Next, let’s look at manufacturing. This chart shows the Purchasing Managers Index, which is a very reliable measure of manufacturing activity. Purchasing and supply managers for manufacturing firms are surveyed about their purchasing activities to measure their pessimism or optimism.

A score of 50 or above for the Purchasing Managers Index means that a majority of the managers are optimistic and have increased their purchasing because they anticipate increased orders and business expansion.

As you can see from this graph, the results from September 2009 to August 2010 are all above 50. That’s 13 consecutive months of growth in manufacturing. That bodes very well for our economy and eventually the creation of new jobs.

There is also good news to be gleaned from the financial markets. Equity markets have rebounded from their first quarter doldrums and the bond markets have been consistently strong this year.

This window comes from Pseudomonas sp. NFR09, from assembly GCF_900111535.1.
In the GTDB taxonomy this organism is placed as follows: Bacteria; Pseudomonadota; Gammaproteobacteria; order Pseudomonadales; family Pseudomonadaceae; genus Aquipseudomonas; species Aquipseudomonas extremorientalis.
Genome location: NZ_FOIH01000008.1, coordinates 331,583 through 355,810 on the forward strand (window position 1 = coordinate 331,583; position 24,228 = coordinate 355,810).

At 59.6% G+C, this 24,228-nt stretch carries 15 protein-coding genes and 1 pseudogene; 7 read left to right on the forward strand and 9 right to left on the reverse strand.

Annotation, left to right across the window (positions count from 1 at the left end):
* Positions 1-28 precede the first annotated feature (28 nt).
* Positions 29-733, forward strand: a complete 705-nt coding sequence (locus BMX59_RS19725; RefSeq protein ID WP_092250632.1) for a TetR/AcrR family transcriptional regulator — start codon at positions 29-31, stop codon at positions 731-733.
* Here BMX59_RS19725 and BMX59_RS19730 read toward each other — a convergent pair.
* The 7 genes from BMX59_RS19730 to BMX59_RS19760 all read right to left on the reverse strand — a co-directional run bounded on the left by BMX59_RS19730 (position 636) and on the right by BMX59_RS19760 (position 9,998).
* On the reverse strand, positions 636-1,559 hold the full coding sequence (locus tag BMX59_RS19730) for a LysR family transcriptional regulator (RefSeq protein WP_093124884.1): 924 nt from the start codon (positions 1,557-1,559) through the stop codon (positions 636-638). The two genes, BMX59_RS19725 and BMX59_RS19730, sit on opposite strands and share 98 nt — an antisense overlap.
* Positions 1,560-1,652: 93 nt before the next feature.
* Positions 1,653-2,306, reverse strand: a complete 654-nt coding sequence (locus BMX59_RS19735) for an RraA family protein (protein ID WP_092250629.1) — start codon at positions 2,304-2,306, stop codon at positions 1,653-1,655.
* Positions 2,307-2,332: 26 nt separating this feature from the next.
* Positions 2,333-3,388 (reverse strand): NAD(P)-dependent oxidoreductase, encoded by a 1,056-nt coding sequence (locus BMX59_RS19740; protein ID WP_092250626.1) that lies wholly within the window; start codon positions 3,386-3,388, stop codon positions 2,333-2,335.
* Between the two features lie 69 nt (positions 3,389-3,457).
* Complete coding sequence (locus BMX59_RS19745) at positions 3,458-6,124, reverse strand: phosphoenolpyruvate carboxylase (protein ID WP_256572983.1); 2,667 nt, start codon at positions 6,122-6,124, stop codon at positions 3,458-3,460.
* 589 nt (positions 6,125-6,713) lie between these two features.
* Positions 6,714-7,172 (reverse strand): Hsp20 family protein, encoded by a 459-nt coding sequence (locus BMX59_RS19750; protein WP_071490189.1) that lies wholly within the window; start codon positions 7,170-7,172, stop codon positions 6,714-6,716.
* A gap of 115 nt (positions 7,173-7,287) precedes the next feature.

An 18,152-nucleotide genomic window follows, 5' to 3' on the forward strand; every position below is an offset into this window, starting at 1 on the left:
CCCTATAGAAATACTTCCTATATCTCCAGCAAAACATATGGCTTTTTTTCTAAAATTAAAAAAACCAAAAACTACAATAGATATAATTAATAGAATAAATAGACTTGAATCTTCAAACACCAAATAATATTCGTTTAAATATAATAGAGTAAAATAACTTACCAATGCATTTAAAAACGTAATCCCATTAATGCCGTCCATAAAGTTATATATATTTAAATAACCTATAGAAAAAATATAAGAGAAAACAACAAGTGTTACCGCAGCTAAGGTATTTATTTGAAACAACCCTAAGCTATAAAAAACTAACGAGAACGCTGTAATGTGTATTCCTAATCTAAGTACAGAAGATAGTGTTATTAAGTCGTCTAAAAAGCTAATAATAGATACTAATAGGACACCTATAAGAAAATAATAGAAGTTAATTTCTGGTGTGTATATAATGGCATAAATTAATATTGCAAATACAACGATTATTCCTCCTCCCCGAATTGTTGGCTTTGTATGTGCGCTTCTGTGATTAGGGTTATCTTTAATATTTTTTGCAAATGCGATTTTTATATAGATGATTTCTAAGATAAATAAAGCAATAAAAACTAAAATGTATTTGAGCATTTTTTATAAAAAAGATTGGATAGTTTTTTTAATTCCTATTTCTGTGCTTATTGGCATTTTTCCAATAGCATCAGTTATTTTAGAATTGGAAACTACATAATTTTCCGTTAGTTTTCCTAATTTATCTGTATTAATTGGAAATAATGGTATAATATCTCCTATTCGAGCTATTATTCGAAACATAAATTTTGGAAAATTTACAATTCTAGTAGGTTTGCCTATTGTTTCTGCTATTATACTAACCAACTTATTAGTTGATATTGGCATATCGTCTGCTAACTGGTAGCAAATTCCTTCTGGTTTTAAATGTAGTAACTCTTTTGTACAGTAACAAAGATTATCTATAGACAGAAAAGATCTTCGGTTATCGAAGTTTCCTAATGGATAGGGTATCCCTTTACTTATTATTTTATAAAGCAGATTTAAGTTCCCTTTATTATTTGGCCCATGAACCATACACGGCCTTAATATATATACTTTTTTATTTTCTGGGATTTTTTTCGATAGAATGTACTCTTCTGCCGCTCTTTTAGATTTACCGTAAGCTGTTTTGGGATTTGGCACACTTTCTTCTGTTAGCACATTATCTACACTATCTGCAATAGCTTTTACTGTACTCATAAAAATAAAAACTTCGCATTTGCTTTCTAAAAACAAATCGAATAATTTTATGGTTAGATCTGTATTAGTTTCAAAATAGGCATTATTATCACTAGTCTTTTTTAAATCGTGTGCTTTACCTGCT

The good news is that the worst fears about foreign markets – especially in Greece and Spain – appear to be behind us. Europe, which appeared very unstable six months ago, appears to have stabilized, including the banks, which recently passed their stress tests.

Our focus on foreign and emerging markets underscores the evolving nature of our global economy. The United States is no longer an isolated nation who controls its own economic fate. The global markets have become too interdependent for that. A return to full economic health in the United States will be a function of a broader recovery in places like Europe, Asia and the Americas.

Now let’s look at the glass from the other perspective.

For every piece of good news, there is bad news, especially in the job market. Unemployment, a trailing indicator, is stuck at high single digits. It was 9.6% in September, unchanged from June. Granted it’s down sharply from the crisis levels of 2008 and early 2009, but not anywhere close to acceptable.

What we’re hearing about job creation is to not expect a lot of improvement, at least over the next six to 12 months. The pace of economic growth is sufficiently slow that any meaningful growth in jobs will be hard to come by, until the second half of 2011 or even 2012.

Also holding the economy back is the lack of improvement in the housing market. There are any number of ways to look at the market, including new construction, the sale of existing homes and the price of newly built homes.